CHAPEL HILL, N.C. >> North Carolina sits atop the Atlantic Coast Conference standings, right where the Tar Heels were expected to be when they were the preseason No. 1 pick. Now, though, they've got plenty of company.
The league is set for quite a finishing leg to the regular season.
With less than two weeks left, seven teams have at least nine ACC wins. And they're dotting one another's closing schedules in what amounts to a playoff before the ACC Tournament begins in Washington, D.C.
"It definitely feels different for me," UNC coach Roy Williams said Tuesday. "This time at the end of the year you hope you're involved and look to see who's playing who and which location. But you're doing for two or three. Now you're doing it for seven, eight or nine teams."
The seventh-ranked Tar Heels (22-5, 11-3) were picked to win the league ahead of Virginia and rival Duke. They hold the league lead behind player of the year candidate Brice Johnson, who has an ACC-best 16 double-doubles entering Wednesday's trip to nearby rival North Carolina State.
Right behind them is No. 12 Miami (22-5, 11-4), which beat No. 3 Virginia in a critical matchup Monday night. Then there's No. 11 Louisville (21-6, 10-4), which won't play in the league or NCAA tournaments due to a self-imposed postseason ban connected to an ongoing probe into escort allegations.
From there, Virginia (21-6, 10-5), No. 15 Duke (20-7, 9-5), No. 23 Notre Dame (18-8, 9-5) and Clemson (16-11, 9-6) form the top half of the 15-team league.
The Cavaliers swept the regular-season and tournament titles in 2014, then won the regular season again last season while compiling a two-year record of 36-5 against ACC opponents. Their only two losses in the past month have come at Duke and at Miami by a combined four points.
Now they get a visit from the Tar Heels on Saturday, a big day that also includes Louisville's trip to Miami.
"It's nice that when you have a big game, you have another big game waiting for you in the next couple of days," Virginia's Malcolm Brogdon said after Monday's loss. "We can redeem ourselves."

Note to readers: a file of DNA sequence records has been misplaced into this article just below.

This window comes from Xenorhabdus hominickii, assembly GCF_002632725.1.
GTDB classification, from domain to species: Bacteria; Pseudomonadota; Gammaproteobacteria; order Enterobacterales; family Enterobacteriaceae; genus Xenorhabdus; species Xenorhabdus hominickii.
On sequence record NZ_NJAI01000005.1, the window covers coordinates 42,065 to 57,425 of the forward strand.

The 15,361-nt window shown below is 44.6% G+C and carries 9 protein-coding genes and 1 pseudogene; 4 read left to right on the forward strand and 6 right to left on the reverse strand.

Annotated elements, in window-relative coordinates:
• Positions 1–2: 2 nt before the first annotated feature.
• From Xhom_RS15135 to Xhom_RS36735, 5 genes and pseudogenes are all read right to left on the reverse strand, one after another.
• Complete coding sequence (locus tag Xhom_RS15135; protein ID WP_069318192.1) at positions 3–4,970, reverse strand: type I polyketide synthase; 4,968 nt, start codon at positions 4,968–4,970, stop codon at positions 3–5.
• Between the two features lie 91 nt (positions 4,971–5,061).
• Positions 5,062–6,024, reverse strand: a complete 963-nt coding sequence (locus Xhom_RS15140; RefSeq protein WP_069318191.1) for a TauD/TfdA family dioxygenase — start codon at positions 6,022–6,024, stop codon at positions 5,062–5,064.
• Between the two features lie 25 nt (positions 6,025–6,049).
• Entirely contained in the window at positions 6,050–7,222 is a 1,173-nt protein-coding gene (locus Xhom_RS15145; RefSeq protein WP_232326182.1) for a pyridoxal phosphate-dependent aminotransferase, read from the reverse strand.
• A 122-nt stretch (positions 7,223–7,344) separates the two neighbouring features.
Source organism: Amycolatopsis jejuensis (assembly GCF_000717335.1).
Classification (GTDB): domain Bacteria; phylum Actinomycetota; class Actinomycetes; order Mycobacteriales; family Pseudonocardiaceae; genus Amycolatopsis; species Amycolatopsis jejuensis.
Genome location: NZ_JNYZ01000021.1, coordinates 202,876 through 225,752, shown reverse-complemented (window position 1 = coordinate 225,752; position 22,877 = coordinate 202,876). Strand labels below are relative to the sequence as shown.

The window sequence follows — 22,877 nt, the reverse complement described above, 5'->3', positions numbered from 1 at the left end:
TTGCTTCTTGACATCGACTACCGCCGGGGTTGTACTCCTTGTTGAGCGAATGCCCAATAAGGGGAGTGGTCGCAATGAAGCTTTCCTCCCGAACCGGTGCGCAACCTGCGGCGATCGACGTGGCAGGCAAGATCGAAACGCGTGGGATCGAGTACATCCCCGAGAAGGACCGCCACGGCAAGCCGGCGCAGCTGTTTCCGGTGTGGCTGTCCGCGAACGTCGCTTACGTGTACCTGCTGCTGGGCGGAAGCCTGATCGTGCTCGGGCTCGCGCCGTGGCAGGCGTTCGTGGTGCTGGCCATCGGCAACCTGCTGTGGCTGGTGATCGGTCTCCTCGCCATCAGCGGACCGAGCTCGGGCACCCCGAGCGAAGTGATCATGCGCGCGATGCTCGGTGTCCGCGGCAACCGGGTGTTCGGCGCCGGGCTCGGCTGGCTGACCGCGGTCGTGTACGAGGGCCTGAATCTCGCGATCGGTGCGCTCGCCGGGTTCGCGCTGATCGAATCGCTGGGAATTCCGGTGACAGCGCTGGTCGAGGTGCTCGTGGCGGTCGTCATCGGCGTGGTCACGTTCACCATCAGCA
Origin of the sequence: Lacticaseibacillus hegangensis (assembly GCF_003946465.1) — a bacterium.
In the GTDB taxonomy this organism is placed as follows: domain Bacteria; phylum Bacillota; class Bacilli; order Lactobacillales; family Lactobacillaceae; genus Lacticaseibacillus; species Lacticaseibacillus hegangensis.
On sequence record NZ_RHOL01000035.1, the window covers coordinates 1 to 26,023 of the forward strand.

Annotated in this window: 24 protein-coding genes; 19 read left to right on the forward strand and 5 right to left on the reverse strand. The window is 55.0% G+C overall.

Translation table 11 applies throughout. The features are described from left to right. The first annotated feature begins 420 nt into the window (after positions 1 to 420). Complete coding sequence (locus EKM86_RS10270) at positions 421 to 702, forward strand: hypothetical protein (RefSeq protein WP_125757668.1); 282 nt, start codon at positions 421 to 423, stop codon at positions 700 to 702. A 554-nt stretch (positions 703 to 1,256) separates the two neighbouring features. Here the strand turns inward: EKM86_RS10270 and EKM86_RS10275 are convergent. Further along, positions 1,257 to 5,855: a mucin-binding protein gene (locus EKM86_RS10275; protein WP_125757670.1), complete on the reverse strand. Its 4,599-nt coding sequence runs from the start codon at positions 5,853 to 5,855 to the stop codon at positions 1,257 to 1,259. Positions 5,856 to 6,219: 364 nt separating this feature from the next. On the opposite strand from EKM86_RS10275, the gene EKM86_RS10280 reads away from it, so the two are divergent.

And the big matchups keep coming in the final week. Miami visits Notre Dame next Wednesday, then the regular-season finale includes UNC at Duke and Louisville at Virginia on March 5.
Virginia has the toughest remaining schedule. Throw in a trip to Clemson, and its final three opponents have won 70 percent of their ACC games.
"For everybody, the top six teams, it's going to be crazy," Miami guard Angel Rodriguez said after a weekend loss at UNC. "We're all a game away from each other, so things can change quickly."
The top four seeds get a double-round bye at the ACC Tournament, though Louisville's postseason ban opens a potential slot. Rick Pitino's Cardinals play three of their final four on the road, starting Wednesday at Pittsburgh (19-7, 8-6).
"When you're not in the tournament, I think you're looking for silver linings and challenges," Pitino said. "So this will prove to be a good one."
It's still unclear how many NCAA bids the league will get. Clemson, Pittsburgh and Syracuse (18-10, 8-7) probably represent the last of that group, while teams like reigning ACC Tournament champion Notre Dame are trying to bolster their resumes.
"I guess when you look at it," Fighting Irish coach Mike Brey said, "we're playing for seeding in two tournaments right now."
There's also some drama at the bottom of the league, too.
North Carolina State (14-13, 4-10) is all but certain to end a four-year streak of NCAA Tournament trips, but ACC-leading scorer Anthony "Cat" Barber (23.2 points) is a strong player of the year candidate despite the Wolfpack's record.
Then there's Boston College (7-20, 0-14), which is flirting with becoming only the sixth team in league history to go winless in league regular-season play and first since Maryland went 0-14 in 1986-87. The Eagles host Virginia Tech on Tuesday night.
"I knew coming in this was a long process," BC coach Jim Christian said. "This is not an instant turnaround process. That's all you can do is keep building and stay positive, and that's what we've tried to do."